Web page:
The human ear is a sensory organ designed specifically for sound detection and balance maintenance. Structure and Working Mechanism of Human Ear will be described in this article.The auditory nerve connects it to the brain. There are three sections to it.
- External Ear
- Middle Ear
- Internal Ear (the membranous labyrinth)
The external ear consists of two different parts: a. Pinna (ear lobe) b. Auditory canal (meatus).
Pinna: It is the outer ear’s fleshy portion. It is supported by a flexible cartilage. It has a cup-like form and expands to capture sound waves.
Auditory canal (meatus): It’s a little tube called the auditory canal. Its length is roughly 2.5 cm. Wax glands that produce ear wax are located in its inner portion. The fragile eardrum is shielded by hair and wax from dust and microscopic insects.
The eardrum, also known as the tympanic membrane, is located at the end of the auditory canal. It serves as a boundary between auditory canal and middle ear.
A little chamber located inside the temporal bone is the middle ear. Tympanic cavity refers to the air-filled chamber. Three ear ossicles, also known as tympanic bones, make up the hollow.
Malleus: Hammer shaped. It remains attached to the ear-drum.
Incus: Anvil shaped. It lies between malleus and stapes.
Stapes: Stirrup shaped. It is attached to the fenestra ovalis. Smallest bone of human body.
Ligaments that support these bones allow them to move freely as they transport sound from the tympanic membrane to the inner ear. These ossicles communicate the ear drum with internal ear through fenestra ovalis.
The Eustachian tube connects the middle ear with pharynx (throat). This connection equalizes the pressure in the middle ear with that of the outer atmosphere. When eustachian tube becomes blocked by cold, the inner and outer pressure do not equalize. If the pressure becomes great enough, the ear drum may burst.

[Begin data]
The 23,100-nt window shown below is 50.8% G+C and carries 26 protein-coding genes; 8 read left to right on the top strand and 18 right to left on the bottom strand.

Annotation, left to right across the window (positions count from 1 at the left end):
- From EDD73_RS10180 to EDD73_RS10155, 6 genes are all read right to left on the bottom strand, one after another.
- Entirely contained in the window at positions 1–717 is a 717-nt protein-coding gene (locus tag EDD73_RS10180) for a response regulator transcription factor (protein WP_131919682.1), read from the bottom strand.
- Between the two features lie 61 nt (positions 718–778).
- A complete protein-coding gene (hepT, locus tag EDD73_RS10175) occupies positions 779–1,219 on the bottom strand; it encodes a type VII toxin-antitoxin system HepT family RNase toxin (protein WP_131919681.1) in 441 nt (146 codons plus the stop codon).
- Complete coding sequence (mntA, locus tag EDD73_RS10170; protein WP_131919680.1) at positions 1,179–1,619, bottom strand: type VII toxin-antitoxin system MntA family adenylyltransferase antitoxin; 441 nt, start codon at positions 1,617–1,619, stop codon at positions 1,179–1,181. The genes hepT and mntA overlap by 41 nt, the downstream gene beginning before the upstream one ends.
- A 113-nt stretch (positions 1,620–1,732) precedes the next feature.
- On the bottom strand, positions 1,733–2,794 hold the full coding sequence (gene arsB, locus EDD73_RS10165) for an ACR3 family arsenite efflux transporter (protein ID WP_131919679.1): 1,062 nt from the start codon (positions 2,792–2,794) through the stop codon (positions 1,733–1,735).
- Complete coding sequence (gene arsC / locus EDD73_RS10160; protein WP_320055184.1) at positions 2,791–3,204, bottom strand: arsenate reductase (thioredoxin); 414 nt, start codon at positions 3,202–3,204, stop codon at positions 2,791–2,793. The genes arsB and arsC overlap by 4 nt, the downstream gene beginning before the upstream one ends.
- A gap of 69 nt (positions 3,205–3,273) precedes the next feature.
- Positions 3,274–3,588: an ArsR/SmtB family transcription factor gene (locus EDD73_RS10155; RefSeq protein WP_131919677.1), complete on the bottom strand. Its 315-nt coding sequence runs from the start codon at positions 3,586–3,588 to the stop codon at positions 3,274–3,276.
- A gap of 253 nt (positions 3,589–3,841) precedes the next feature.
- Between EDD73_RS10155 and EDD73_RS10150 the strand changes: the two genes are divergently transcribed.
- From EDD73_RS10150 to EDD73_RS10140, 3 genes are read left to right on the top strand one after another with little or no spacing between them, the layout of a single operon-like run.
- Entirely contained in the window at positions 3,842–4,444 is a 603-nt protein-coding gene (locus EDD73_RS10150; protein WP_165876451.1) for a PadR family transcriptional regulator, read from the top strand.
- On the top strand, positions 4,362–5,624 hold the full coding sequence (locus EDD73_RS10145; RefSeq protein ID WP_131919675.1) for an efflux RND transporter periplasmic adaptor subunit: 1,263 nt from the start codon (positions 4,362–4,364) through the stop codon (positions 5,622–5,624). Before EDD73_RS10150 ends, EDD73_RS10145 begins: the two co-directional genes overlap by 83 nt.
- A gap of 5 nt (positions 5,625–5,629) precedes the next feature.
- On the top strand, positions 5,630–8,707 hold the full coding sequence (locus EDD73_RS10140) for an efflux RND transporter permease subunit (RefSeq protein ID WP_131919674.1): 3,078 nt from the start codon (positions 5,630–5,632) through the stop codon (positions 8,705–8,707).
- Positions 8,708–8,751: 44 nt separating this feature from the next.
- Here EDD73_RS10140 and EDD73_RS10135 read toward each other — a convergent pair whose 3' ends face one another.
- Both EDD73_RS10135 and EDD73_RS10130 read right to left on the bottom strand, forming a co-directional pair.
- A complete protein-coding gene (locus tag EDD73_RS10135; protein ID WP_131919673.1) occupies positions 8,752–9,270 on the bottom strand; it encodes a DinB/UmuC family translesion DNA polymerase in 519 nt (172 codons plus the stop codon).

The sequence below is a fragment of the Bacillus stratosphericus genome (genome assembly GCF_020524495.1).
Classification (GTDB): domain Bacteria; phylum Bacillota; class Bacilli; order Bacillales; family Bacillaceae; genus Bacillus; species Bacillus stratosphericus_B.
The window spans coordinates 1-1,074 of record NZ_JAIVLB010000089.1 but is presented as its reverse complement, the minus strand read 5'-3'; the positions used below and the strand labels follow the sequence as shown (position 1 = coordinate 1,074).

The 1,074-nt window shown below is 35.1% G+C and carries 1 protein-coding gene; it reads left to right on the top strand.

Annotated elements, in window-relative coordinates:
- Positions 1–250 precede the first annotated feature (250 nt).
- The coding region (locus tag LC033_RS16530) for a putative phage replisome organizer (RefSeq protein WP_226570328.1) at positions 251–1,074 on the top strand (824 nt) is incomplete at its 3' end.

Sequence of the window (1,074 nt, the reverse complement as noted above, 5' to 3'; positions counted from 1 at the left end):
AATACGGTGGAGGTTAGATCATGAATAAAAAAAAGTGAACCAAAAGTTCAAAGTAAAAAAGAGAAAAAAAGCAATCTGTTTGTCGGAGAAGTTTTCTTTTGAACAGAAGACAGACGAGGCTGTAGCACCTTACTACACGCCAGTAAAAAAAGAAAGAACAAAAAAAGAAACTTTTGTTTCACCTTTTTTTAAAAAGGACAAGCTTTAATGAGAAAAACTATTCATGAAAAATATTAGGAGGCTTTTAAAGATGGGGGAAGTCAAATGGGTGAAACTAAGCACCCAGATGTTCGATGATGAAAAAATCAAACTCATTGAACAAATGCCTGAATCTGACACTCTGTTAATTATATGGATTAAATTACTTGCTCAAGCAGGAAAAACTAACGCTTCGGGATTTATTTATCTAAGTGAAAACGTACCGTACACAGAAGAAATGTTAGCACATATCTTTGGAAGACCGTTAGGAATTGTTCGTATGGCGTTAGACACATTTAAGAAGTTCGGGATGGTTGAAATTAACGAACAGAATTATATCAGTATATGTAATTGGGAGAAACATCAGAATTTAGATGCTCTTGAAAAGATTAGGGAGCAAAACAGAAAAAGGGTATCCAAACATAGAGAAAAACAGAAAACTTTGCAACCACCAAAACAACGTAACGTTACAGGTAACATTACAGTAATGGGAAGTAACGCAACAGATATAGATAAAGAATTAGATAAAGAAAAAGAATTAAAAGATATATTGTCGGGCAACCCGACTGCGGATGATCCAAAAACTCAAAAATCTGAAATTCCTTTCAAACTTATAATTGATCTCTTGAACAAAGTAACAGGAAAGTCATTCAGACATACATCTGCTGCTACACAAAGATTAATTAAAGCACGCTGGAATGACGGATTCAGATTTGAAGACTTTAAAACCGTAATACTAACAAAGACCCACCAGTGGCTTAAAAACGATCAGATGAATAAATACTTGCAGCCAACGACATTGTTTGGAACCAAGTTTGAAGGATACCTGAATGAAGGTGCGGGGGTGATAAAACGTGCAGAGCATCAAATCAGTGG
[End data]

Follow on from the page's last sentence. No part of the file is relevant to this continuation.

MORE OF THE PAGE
The internal human ear is the complex and delicate part of the ear. It is also called membranous labyrinth. It is enclosed in a bony labyrinth (cavity) containing perilymph fluid.
It consists of two different parts: a. Cochlea b. Vestibule
Cochlea: Cochlea is the fluid filled spiral tube. It looks like a tiny snail-shell. Its inner surface is lined with nerve endings. These nerve endings are highly sensitive to the vibration of fluid. All these nerve endings join the auditory nerve. This nerve leads from the cochlea to the brain.
The tube of cochlea is divided longitudinally into three canals by two delicate membranes called Reisner’s membrane and basilar membrane. The three canals are:
Scala vestibuli: It is connected with tympanic cavity through fenestra ovalis filled with perilymph fluid.
Scala media: The scala media is the middle cells canal. It is filled with endolymph. The floor of the scala media is called the basilar membrane and its roof is called the Reisner’s membrane. The basilar membrane is provided with a sensory spot responsible for hearing, called organ of corti. The later is provided with the receptor cells, called sensory hair cells. The hair cells are provided with numerous hairs like structures at the free end. The scala vestibuli and scala tympani are filled with perilymph, communicate through helicotrema.
Scala tympani: It is connected with tympanic cavity through fenestra rotunda filled with perilymph.